Climate scientists in Juneau, Alaska, who have been working to forecast dangerous flash floods have now integrated Wingtra drones into their operation.
The researchers track rising and falling ice and water levels in the Suicide Basin glacial lake in a bid to protect nearby communities from flooding damage.
The flash floods in the Suicide Basin began in 2011, and have damaged infrastructure in the valley several times now.
“The main issue is that it’s ice-covered so we can’t really see the water as it fills up the basin on a seasonal basis,” explained University of Alaska research professor Gabriel Wolken.
That is where the drone data is useful. The team uses orthophoto and digital elevation models from a WingtraOne drone to assess changes to ice levels atop Suicide Basin.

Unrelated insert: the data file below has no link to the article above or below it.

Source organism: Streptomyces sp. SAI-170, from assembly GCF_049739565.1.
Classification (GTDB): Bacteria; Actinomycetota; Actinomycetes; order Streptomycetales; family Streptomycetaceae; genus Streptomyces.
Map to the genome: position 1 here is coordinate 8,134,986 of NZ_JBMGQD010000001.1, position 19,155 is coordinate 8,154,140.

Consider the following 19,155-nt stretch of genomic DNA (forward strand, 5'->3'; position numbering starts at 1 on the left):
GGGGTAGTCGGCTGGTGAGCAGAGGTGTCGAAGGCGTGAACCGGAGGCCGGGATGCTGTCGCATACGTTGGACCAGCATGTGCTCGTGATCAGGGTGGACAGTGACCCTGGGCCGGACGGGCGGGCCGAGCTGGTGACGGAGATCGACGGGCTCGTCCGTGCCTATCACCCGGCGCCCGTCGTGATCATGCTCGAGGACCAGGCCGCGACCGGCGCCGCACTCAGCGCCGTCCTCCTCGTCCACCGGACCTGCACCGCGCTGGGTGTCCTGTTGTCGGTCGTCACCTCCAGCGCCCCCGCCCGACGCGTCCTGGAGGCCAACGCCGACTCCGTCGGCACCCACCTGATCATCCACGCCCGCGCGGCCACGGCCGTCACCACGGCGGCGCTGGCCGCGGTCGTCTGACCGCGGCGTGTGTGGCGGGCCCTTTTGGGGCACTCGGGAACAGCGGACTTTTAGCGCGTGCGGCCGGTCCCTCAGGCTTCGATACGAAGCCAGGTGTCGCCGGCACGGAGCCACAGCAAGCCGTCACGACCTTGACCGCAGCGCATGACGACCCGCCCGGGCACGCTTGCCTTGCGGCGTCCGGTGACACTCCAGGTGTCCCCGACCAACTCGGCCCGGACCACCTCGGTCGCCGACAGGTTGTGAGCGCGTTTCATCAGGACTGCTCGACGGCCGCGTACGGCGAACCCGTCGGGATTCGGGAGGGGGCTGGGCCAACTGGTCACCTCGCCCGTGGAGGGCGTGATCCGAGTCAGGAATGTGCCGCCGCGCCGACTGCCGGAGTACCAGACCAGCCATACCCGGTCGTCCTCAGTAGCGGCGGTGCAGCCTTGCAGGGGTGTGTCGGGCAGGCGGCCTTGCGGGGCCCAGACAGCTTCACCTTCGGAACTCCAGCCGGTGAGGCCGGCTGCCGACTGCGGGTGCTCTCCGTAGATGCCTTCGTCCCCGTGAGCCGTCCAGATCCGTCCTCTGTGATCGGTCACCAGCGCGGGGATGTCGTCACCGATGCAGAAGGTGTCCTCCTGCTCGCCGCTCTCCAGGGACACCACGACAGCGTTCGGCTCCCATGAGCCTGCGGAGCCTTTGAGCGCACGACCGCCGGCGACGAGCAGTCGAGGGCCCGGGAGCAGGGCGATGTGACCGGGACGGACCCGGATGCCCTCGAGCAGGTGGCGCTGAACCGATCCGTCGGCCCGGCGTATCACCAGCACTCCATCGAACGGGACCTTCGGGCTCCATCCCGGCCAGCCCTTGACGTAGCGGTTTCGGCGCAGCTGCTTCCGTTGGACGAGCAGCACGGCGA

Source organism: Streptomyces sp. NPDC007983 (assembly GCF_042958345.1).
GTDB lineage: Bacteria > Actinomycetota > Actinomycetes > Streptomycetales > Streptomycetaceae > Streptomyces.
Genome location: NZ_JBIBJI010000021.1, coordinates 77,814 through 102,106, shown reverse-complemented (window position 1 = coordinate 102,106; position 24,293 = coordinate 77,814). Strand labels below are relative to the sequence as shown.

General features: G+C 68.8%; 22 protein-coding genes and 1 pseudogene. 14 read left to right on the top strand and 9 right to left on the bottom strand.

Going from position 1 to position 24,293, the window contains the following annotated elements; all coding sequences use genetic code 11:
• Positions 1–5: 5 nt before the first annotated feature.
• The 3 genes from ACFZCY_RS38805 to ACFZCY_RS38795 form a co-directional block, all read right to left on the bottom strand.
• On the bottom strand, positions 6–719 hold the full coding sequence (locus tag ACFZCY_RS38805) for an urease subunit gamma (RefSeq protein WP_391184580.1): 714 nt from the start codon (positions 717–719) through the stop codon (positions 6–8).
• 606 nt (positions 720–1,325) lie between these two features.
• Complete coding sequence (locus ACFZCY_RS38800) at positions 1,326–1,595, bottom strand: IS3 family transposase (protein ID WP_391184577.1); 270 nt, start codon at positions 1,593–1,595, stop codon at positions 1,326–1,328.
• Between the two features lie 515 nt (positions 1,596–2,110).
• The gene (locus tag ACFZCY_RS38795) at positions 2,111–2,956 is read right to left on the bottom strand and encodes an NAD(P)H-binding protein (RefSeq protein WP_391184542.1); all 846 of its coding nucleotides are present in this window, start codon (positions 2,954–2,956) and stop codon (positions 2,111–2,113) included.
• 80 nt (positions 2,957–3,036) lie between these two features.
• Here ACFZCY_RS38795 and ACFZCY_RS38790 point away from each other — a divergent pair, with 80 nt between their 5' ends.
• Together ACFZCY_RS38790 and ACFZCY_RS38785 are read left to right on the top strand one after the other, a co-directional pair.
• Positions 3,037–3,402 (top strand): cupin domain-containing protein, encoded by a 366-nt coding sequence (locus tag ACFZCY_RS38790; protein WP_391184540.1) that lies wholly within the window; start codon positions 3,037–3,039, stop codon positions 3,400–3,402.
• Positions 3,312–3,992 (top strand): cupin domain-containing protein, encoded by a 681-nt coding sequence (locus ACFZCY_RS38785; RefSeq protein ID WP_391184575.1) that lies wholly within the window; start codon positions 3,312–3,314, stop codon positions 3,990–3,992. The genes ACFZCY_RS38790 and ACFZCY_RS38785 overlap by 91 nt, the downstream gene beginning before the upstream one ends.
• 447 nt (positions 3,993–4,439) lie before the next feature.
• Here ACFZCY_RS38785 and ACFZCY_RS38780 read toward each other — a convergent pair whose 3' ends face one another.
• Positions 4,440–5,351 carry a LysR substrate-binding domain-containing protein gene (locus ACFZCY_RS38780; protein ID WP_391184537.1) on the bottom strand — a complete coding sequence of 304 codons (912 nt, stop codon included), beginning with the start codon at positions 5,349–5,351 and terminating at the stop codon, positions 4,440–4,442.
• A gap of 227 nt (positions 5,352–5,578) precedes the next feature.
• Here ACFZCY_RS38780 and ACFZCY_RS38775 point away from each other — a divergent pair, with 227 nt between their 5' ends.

This data helps them track the water level and interactions with the Mendenhall glacier.
“Alaska is a big place,” Wolken continued. “There’s virtually nothing we address that we consider small here.
“So if it’s going to be a drone, we have to have something that can actually fly for a long time, fly high enough to be able to handle the complex terrain that we’re constantly dealing with and provide the resolution that’s required for the analyses that we’re doing.
“The WingtraOne drone covers a large area, efficiently and provides data that is high quality in terms of visualization and location accuracy.”